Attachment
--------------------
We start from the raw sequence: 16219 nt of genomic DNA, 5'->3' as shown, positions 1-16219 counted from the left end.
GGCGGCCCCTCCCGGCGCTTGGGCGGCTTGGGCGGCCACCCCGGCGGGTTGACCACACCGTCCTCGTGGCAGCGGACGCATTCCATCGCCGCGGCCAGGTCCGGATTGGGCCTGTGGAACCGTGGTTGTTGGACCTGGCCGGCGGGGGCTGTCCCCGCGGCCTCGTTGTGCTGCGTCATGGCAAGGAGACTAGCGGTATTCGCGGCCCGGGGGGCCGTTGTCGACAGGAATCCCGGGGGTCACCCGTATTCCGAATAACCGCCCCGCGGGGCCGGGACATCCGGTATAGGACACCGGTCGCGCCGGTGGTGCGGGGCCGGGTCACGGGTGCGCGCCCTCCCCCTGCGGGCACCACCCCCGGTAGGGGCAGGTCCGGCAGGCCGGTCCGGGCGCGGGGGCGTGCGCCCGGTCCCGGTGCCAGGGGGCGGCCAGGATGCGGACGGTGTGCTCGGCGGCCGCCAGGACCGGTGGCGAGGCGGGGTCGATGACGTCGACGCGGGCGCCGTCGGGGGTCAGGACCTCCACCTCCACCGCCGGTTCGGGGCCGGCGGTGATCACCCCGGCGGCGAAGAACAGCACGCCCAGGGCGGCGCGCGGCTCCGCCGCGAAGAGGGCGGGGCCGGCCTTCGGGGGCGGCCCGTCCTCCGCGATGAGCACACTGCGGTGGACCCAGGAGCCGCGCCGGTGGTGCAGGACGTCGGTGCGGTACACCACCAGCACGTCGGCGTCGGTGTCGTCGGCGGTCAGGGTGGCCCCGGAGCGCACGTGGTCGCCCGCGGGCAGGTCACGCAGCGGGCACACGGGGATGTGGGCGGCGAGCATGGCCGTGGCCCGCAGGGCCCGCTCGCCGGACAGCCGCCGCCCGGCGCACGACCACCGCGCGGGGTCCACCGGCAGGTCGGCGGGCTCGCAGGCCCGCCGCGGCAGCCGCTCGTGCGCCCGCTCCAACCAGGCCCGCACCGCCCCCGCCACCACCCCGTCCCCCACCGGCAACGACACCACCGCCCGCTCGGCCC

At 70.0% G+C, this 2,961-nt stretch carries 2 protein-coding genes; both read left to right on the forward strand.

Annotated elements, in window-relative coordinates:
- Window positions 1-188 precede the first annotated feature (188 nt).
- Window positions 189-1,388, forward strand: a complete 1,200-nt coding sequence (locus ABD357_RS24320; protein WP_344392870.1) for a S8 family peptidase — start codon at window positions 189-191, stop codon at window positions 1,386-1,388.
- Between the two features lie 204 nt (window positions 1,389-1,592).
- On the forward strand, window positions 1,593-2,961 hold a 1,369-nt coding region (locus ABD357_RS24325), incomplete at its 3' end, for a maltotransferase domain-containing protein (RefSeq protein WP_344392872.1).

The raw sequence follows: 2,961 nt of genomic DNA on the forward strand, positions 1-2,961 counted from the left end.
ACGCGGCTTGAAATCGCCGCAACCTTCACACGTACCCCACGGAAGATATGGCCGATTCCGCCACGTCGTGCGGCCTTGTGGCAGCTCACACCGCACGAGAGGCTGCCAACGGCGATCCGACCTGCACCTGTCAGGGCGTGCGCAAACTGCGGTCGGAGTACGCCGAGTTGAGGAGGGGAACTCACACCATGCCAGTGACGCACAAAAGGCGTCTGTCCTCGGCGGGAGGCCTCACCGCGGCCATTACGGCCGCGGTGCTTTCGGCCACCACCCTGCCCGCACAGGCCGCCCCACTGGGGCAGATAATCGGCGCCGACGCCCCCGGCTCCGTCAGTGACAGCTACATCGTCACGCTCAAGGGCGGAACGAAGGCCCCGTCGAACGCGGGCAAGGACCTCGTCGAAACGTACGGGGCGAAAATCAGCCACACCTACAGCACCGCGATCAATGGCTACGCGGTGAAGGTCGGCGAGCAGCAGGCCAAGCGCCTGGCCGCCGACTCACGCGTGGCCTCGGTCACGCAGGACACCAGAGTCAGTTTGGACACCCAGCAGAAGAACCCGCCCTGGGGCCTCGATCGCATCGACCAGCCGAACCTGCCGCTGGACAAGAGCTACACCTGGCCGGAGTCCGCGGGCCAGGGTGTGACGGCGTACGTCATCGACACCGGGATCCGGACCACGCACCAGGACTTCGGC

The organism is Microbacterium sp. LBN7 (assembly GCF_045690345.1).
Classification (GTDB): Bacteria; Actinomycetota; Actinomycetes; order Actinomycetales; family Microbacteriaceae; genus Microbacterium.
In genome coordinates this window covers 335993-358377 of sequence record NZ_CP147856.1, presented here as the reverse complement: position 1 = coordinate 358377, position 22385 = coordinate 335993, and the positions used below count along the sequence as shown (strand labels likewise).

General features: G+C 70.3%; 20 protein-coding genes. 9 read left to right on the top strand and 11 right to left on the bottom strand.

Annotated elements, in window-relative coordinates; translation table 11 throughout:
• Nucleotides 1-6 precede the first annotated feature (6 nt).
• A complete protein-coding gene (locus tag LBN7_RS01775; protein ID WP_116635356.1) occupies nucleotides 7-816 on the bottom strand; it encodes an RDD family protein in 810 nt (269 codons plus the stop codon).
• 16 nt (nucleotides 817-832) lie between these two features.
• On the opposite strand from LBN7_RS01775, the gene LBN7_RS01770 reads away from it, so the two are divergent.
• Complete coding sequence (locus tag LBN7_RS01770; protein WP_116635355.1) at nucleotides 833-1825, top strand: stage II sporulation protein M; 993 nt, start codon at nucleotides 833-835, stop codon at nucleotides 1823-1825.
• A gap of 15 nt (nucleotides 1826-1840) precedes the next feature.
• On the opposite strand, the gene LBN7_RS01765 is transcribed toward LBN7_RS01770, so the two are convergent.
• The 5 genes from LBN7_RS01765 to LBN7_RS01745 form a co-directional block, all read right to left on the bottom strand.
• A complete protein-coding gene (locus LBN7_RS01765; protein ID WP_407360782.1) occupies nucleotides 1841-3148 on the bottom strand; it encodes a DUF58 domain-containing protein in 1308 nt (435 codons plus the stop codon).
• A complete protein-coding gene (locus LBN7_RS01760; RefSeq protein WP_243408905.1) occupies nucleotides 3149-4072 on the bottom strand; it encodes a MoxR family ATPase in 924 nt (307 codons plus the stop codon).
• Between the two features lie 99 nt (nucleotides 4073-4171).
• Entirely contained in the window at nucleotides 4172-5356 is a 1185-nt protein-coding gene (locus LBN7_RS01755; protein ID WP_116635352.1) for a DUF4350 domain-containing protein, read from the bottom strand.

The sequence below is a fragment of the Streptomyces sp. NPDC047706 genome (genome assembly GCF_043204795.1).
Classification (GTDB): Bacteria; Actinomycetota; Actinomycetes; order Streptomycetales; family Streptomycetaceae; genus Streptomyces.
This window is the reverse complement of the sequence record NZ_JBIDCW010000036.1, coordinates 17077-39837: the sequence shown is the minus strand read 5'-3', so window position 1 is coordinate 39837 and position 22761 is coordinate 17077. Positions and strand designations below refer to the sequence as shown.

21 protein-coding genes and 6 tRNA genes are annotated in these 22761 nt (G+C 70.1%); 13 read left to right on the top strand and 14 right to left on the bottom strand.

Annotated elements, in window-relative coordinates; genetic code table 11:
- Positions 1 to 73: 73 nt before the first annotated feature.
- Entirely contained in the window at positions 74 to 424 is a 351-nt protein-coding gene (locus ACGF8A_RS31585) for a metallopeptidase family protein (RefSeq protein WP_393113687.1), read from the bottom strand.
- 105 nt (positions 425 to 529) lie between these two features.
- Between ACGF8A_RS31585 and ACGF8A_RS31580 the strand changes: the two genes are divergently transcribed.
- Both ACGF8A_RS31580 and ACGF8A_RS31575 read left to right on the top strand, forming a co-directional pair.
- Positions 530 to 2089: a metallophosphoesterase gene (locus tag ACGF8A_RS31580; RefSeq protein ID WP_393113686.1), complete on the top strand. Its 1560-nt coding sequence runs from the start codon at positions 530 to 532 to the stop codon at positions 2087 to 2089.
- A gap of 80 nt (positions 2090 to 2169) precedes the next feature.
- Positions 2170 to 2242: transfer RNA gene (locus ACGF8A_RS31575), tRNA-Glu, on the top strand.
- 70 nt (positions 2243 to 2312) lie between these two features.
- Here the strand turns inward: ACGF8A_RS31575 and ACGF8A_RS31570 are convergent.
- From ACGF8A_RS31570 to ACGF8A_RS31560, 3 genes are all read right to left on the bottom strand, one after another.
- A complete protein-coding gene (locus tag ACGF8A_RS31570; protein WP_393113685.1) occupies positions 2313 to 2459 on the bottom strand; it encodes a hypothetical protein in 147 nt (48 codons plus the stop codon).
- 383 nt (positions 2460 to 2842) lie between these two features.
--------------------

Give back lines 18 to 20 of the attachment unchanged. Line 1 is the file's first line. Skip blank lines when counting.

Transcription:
• 16 nt (nucleotides 817-832) lie between these two features.
• On the opposite strand from LBN7_RS01775, the gene LBN7_RS01770 reads away from it, so the two are divergent.
• Complete coding sequence (locus tag LBN7_RS01770; protein WP_116635355.1) at nucleotides 833-1825, top strand: stage II sporulation protein M; 993 nt, start codon at nucleotides 833-835, stop codon at nucleotides 1823-1825.